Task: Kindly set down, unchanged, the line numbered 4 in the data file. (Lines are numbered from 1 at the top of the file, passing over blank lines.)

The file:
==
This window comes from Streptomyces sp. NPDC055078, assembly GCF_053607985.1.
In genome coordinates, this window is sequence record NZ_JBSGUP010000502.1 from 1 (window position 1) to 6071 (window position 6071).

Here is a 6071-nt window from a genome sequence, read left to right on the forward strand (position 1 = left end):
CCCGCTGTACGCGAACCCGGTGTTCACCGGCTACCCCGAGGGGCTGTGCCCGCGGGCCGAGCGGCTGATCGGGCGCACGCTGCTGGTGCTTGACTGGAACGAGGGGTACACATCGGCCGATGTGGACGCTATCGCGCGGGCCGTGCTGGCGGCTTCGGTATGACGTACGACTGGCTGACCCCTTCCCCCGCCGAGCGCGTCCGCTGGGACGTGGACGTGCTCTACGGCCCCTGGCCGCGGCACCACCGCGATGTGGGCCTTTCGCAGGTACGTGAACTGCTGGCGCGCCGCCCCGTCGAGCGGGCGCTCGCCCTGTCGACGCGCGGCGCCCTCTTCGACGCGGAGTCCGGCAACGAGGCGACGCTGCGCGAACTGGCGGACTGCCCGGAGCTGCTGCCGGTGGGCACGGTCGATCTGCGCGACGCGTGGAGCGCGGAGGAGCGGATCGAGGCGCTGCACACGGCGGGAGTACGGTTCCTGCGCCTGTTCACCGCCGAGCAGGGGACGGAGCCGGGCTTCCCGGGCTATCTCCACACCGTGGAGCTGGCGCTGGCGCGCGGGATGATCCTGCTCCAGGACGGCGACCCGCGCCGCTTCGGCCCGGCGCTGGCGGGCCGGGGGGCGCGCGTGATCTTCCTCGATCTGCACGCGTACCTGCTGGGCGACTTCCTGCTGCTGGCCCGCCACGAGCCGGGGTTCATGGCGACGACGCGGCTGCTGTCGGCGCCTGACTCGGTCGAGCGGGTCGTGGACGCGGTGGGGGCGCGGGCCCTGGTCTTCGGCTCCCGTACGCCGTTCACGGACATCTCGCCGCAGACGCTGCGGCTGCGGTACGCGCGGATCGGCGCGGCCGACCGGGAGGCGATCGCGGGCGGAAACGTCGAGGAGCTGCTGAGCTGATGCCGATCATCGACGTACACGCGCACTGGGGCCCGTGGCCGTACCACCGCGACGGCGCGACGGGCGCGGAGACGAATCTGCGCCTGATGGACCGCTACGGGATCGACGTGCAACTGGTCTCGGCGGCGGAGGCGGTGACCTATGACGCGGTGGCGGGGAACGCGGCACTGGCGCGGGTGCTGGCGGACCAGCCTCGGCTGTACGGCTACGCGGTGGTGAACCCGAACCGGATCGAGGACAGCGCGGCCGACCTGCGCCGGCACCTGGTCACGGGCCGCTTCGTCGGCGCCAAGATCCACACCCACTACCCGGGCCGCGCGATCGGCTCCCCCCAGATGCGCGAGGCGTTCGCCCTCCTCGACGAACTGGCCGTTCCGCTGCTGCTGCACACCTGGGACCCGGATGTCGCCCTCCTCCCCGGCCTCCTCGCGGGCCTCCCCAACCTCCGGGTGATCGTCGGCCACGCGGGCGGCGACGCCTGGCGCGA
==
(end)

CCCGCTGTACGCGAACCCGGTGTTCACCGGCTACCCCGAGGGGCTGTGCCCGCGGGCCGAGCGGCTGATCGGGCGCACGCTGCTGGTGCTTGACTGGAACGAGGGGTACACATCGGCCGATGTGGACGCTATCGCGCGGGCCGTGCTGGCGGCTTCGGTATGACGTACGACTGGCTGACCCCTTCCCCCGCCGAGCGCGTCCGCTGGGACGTGGACGTGCTCTACGGCCCCTGGCCGCGGCACCACCGCGATGTGGGCCTTTCGCAGGTACGTGAACTGCTGGCGCGCCGCCCCGTCGAGCGGGCGCTCGCCCTGTCGACGCGCGGCGCCCTCTTCGACGCGGAGTCCGGCAACGAGGCGACGCTGCGCGAACTGGCGGACTGCCCGGAGCTGCTGCCGGTGGGCACGGTCGATCTGCGCGACGCGTGGAGCGCGGAGGAGCGGATCGAGGCGCTGCACACGGCGGGAGTACGGTTCCTGCGCCTGTTCACCGCCGAGCAGGGGACGGAGCCGGGCTTCCCGGGCTATCTCCACACCGTGGAGCTGGCGCTGGCGCGCGGGATGATCCTGCTCCAGGACGGCGACCCGCGCCGCTTCGGCCCGGCGCTGGCGGGCCGGGGGGCGCGCGTGATCTTCCTCGATCTGCACGCGTACCTGCTGGGCGACTTCCTGCTGCTGGCCCGCCACGAGCCGGGGTTCATGGCGACGACGCGGCTGCTGTCGGCGCCTGACTCGGTCGAGCGGGTCGTGGACGCGGTGGGGGCGCGGGCCCTGGTCTTCGGCTCCCGTACGCCGTTCACGGACATCTCGCCGCAGACGCTGCGGCTGCGGTACGCGCGGATCGGCGCGGCCGACCGGGAGGCGATCGCGGGCGGAAACGTCGAGGAGCTGCTGAGCTGATGCCGATCATCGACGTACACGCGCACTGGGGCCCGTGGCCGTACCACCGCGACGGCGCGACGGGCGCGGAGACGAATCTGCGCCTGATGGACCGCTACGGGATCGACGTGCAACTGGTCTCGGCGGCGGAGGCGGTGACCTATGACGCGGTGGCGGGGAACGCGGCACTGGCGCGGGTGCTGGCGGACCAGCCTCGGCTGTACGGCTACGCGGTGGTGAACCCGAACCGGATCGAGGACAGCGCGGCCGACCTGCGCCGGCACCTGGTCACGGGCCGCTTCGTCGGCGCCAAGATCCACACCCACTACCCGGGCCGCGCGATCGGCTCCCCCCAGATGCGCGAGGCGTTCGCCCTCCTCGACGAACTGGCCGTTCCGCTGCTGCTGCACACCTGGGACCCGGATGTCGCCCTCCTCCCCGGCCTCCTCGCGGGCCTCCCCAACCTCCGGGTGATCGTCGGCCACGCGGGCGGCGACGCCTGGCGCGA